The merger of Washington, D.C.-based Cassidy Turley with DTZ announced this week pairs a mid-market company with 60 offices around the U.S. with a recapitalized international player that has long sought a bigger piece of the U.S. property market -- and now has the financial backers to bankroll its global expansion.
The new DTZ Group, created by the acquisition of Cassidy Turley by a consortium of private equity company TPG Capital, PAG Asia Capital and Ontario Teachers’ Pension Plan,
would approach Cushman & Wakefield in terms of annual revenue.
The Cassidy Turley acquisition should enable DTZ to make an instant impact in the all-important U.S. market. While DTZ has a strong franchise in Europe and Asia, "They’ve been mostly an afterthought in the U.S.," said Brandon Dobell, an analyst with William Blair & Co. who tracks the CRE services industry. The challenge for the new company during the integration will be keeping top CT talent, especially tenant representation experts, from jumping ship, he added.
It's likely that DTZ will pursue an IPO down the road as part of its bid to become a true rival to CBRE, JLL, Colliers International (a unit of Toronto-based FirstService Corp.) and HFF Inc. Such a move is expected, Dobell said, given the solid performance of the CRE services sector and the new company’s need to raise cash to recruit talent and lock up key producers. Revenue/Employee Count for Major CRE Firms Company 2013 Revenue Employees
CBRE $7.18 billion 44,000* JLL $4.46 billion 52,700 DTZ Group $2.9 billion (est.) 28,200
Cushman & Wakefield (Exor S.p.A)$2.5 billion16,000Colliers International (FirstService Corp.)$2.1 billion15,800
*Excluding 4,325 affiliate employees
"You have a private equity backer that at some point will need some liquidity -- TPG is not in the business of holding things for a decade or two," Dobell told CoStar News. "Obviously, Brett White is a tremendous asset for TPG, as well as for the operating company. He’s seen everything, been through a ton of market cycles and M&A during his time at CBRE, so he’s an invaluable resource."
Although the value of the transaction was not disclosed, the Wall Street Journal reported the deal at between $500 million and $600 million, including less than $75 million in debt, citing sources familiar with the transaction.
The Cassidy Turley transaction hinges on the expected closing of the TPG consortium’s $1.15 billion acquisition of DTZ from Australia-based UGL Limited, whose chairman, Richard Leupen, on Tuesday called the CT deal "a positive development for both companies."
"We believe the potential combination of these two companies will reinforce DTZ’s positon as a leading global property services company and enhance the future opportunities for both companies and their people," Leupen said. UGL also confirmed today that TPG has advised of its intention to complete the purchase of DTZ in early November.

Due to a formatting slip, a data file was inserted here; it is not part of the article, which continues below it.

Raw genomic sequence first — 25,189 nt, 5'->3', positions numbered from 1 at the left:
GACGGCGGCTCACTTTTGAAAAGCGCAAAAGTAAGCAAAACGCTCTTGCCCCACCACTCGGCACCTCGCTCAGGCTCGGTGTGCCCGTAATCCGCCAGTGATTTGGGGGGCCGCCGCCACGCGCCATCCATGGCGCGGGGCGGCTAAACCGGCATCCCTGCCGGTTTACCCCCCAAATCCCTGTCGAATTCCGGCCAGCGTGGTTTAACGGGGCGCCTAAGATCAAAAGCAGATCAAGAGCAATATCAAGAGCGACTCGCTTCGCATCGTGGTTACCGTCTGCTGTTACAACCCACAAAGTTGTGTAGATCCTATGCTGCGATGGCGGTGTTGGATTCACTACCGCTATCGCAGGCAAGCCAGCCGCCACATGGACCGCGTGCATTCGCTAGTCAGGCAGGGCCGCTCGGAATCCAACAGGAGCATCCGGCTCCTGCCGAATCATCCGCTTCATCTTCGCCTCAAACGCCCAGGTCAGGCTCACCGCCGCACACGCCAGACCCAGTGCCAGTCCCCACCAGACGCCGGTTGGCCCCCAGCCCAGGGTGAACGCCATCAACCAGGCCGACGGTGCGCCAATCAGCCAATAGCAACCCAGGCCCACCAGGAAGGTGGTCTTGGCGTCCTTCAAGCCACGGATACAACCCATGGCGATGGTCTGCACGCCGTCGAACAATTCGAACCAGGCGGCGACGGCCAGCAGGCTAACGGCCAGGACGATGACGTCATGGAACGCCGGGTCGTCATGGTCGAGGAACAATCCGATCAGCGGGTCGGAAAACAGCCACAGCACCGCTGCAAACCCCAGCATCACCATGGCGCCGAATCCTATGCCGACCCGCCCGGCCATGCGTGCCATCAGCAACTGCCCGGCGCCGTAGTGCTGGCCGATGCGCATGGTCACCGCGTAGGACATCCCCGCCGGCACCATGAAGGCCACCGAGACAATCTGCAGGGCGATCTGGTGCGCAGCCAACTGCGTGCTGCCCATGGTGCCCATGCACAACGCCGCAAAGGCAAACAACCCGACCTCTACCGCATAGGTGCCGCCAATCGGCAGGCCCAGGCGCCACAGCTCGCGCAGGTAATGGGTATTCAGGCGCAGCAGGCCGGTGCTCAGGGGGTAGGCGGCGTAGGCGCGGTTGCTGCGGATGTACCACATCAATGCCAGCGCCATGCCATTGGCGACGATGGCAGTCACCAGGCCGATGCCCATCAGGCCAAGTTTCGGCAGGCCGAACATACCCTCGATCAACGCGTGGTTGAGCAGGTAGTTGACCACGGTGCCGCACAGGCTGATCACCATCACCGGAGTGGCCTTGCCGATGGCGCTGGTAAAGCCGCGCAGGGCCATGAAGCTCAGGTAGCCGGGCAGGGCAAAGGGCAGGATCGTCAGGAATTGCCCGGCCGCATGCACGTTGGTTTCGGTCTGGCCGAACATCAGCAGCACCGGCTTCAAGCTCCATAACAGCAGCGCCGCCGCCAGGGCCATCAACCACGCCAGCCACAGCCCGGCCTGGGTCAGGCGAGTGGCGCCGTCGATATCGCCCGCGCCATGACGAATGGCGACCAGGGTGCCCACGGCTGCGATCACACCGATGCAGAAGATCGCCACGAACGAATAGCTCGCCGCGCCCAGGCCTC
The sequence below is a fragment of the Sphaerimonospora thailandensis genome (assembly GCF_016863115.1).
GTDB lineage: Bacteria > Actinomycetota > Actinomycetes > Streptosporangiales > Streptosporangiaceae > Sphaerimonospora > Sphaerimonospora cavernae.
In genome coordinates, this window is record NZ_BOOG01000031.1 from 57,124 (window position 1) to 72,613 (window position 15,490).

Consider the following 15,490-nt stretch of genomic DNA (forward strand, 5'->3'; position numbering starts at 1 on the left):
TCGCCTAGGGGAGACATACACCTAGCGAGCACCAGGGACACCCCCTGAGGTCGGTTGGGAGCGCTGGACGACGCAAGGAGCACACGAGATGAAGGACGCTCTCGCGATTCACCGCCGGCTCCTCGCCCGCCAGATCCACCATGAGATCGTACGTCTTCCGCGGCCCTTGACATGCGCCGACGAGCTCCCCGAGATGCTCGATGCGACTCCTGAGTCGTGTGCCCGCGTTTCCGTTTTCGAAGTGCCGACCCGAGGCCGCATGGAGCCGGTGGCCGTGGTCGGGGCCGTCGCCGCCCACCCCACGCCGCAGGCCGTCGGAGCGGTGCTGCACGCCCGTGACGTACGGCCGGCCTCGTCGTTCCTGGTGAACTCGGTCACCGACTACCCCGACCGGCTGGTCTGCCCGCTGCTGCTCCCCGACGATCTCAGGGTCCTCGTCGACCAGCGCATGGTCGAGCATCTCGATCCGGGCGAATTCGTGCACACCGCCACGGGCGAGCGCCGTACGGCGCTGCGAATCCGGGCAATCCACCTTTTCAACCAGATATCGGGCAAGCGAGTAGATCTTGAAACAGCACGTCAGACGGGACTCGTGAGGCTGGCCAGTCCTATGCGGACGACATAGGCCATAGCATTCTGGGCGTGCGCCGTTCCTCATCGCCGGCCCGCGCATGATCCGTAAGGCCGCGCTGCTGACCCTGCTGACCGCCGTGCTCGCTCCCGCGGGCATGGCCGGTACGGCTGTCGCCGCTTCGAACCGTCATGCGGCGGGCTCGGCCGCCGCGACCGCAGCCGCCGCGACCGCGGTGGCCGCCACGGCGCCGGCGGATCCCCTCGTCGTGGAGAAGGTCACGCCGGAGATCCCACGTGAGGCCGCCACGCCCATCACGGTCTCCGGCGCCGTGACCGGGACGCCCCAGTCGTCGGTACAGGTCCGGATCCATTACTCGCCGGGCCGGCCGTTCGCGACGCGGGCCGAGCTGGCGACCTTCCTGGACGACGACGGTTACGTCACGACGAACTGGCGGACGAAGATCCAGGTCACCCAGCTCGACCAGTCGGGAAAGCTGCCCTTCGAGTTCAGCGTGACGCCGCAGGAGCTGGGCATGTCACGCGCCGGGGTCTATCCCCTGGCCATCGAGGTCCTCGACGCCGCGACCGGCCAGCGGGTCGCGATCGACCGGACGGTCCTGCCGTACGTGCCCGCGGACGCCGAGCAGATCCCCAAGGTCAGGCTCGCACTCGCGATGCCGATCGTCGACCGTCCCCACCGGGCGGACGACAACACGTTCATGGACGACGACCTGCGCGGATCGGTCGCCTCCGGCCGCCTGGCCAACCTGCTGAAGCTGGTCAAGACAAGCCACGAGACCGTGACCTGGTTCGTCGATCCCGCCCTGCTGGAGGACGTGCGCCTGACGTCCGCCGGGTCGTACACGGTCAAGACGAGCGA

Dobell said the Cassidy Turley transaction is emblematic of the consolidation wave that has swept away numerous mid-sized CRE firms, leaving a few large companies and niche players. Most recently, London-based Savills PLC paid $260 million in cash and stock for New York-based Studley Inc.
Since the 1980s, the CRE services space has resembled the investment banking industry, evolving from a couple of large firms and scores of much smaller players to a handful of large companies and niche firms competing against a pool of middle sized firms that have either lost their business identity or can’t match the global scale and reach of their larger rivals.
"The middle is going to be challenging. Just look how many firms have gone away the last four years," Dobell said. "This transaction brings together two firms that were at risk if they couldn’t get bigger -- and it probably staves off customer and broker concerns about the longevity of those businesses."
In today’s environment, service providers like JLL and CBRE that cross-sell financial services or serve multinational companies with a global list of services like property and facilities management a grabbing a disproportionate share of sales and leasing activity, Dobell explained.
"The competitive pressures for having a full suite of services globally are really relevant, and are certainly fueled by access to cheap debt," Dobell said, noting that CBRE, now a $10 billion company, was at $200 million market cap as recently as 2008.
Recurring revenue streams such as property and facilities management are much larger, constituting 40% of total revenue for JLL and CBRE compared to 15% or 20% in 2007, creating a hedge against property market peaks and valleys.
"As the CRE industry becomes more diverse, the business is becoming less cyclical, and those kinds of companies tend to be pretty good places for private equity money, as well as places where brokers will stay put through a market cycle," Dobell said.